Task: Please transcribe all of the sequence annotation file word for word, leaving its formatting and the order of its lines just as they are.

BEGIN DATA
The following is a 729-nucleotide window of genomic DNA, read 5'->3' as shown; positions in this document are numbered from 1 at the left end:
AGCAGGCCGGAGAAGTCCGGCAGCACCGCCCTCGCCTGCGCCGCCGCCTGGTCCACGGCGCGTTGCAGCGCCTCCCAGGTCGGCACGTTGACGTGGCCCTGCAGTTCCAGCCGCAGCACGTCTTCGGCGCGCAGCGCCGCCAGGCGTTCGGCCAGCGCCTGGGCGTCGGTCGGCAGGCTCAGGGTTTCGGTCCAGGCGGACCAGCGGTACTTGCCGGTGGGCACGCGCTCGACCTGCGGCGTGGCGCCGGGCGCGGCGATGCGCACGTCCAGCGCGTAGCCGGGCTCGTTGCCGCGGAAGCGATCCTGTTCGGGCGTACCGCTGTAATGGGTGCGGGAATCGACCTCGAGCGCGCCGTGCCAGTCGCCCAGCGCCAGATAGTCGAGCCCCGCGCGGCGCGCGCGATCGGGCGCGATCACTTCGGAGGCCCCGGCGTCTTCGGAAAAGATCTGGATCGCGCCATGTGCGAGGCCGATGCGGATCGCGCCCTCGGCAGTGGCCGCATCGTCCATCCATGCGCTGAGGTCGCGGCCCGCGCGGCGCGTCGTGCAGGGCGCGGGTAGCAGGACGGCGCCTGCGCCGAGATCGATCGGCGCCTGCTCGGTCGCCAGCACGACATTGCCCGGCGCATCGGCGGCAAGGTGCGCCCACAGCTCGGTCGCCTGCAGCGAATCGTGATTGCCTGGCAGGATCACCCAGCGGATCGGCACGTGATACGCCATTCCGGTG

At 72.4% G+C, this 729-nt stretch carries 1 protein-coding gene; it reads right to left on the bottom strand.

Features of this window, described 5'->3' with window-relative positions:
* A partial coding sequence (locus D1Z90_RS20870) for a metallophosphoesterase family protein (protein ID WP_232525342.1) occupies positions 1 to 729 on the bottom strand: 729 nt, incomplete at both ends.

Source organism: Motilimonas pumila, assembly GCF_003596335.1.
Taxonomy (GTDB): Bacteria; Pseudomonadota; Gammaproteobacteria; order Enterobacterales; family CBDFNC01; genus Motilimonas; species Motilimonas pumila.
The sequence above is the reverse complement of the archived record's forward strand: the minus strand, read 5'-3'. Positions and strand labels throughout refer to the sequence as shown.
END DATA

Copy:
The following is a 729-nucleotide window of genomic DNA, read 5'->3' as shown; positions in this document are numbered from 1 at the left end:
AGCAGGCCGGAGAAGTCCGGCAGCACCGCCCTCGCCTGCGCCGCCGCCTGGTCCACGGCGCGTTGCAGCGCCTCCCAGGTCGGCACGTTGACGTGGCCCTGCAGTTCCAGCCGCAGCACGTCTTCGGCGCGCAGCGCCGCCAGGCGTTCGGCCAGCGCCTGGGCGTCGGTCGGCAGGCTCAGGGTTTCGGTCCAGGCGGACCAGCGGTACTTGCCGGTGGGCACGCGCTCGACCTGCGGCGTGGCGCCGGGCGCGGCGATGCGCACGTCCAGCGCGTAGCCGGGCTCGTTGCCGCGGAAGCGATCCTGTTCGGGCGTACCGCTGTAATGGGTGCGGGAATCGACCTCGAGCGCGCCGTGCCAGTCGCCCAGCGCCAGATAGTCGAGCCCCGCGCGGCGCGCGCGATCGGGCGCGATCACTTCGGAGGCCCCGGCGTCTTCGGAAAAGATCTGGATCGCGCCATGTGCGAGGCCGATGCGGATCGCGCCCTCGGCAGTGGCCGCATCGTCCATCCATGCGCTGAGGTCGCGGCCCGCGCGGCGCGTCGTGCAGGGCGCGGGTAGCAGGACGGCGCCTGCGCCGAGATCGATCGGCGCCTGCTCGGTCGCCAGCACGACATTGCCCGGCGCATCGGCGGCAAGGTGCGCCCACAGCTCGGTCGCCTGCAGCGAATCGTGATTGCCTGGCAGGATCACCCAGCGGATCGGCACGTGATACGCCATTCCGGTG

At 72.4% G+C, this 729-nt stretch carries 1 protein-coding gene; it reads right to left on the bottom strand.

Features of this window, described 5'->3' with window-relative positions:
* A partial coding sequence (locus D1Z90_RS20870) for a metallophosphoesterase family protein (protein ID WP_232525342.1) occupies positions 1 to 729 on the bottom strand: 729 nt, incomplete at both ends.

Source organism: Motilimonas pumila, assembly GCF_003596335.1.
Taxonomy (GTDB): Bacteria; Pseudomonadota; Gammaproteobacteria; order Enterobacterales; family CBDFNC01; genus Motilimonas; species Motilimonas pumila.
The sequence above is the reverse complement of the archived record's forward strand: the minus strand, read 5'-3'. Positions and strand labels throughout refer to the sequence as shown.